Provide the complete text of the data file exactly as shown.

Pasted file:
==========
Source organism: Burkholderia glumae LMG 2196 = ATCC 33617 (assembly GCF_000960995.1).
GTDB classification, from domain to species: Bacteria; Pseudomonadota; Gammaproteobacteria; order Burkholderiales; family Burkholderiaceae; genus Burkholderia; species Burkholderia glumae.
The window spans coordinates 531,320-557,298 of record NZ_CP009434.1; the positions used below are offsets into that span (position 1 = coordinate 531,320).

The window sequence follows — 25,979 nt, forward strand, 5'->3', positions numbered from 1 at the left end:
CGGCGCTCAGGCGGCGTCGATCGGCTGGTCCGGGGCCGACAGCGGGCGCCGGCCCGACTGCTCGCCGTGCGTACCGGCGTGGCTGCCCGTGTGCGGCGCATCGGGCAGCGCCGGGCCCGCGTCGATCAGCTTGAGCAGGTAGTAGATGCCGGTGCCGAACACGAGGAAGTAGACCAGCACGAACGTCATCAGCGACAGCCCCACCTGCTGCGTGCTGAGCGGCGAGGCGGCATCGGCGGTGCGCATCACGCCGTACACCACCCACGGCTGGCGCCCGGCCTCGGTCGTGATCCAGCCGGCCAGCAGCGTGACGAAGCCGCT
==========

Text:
Source organism: Burkholderia glumae LMG 2196 = ATCC 33617 (assembly GCF_000960995.1).
GTDB classification, from domain to species: Bacteria; Pseudomonadota; Gammaproteobacteria; order Burkholderiales; family Burkholderiaceae; genus Burkholderia; species Burkholderia glumae.
The window spans coordinates 531,320-557,298 of record NZ_CP009434.1; the positions used below are offsets into that span (position 1 = coordinate 531,320).

The window sequence follows — 25,979 nt, forward strand, 5'->3', positions numbered from 1 at the left end:
CGGCGCTCAGGCGGCGTCGATCGGCTGGTCCGGGGCCGACAGCGGGCGCCGGCCCGACTGCTCGCCGTGCGTACCGGCGTGGCTGCCCGTGTGCGGCGCATCGGGCAGCGCCGGGCCCGCGTCGATCAGCTTGAGCAGGTAGTAGATGCCGGTGCCGAACACGAGGAAGTAGACCAGCACGAACGTCATCAGCGACAGCCCCACCTGCTGCGTGCTGAGCGGCGAGGCGGCATCGGCGGTGCGCATCACGCCGTACACCACCCACGGCTGGCGCCCGGCCTCGGTCGTGATCCAGCCGGCCAGCAGCGTGACGAAGCCGCT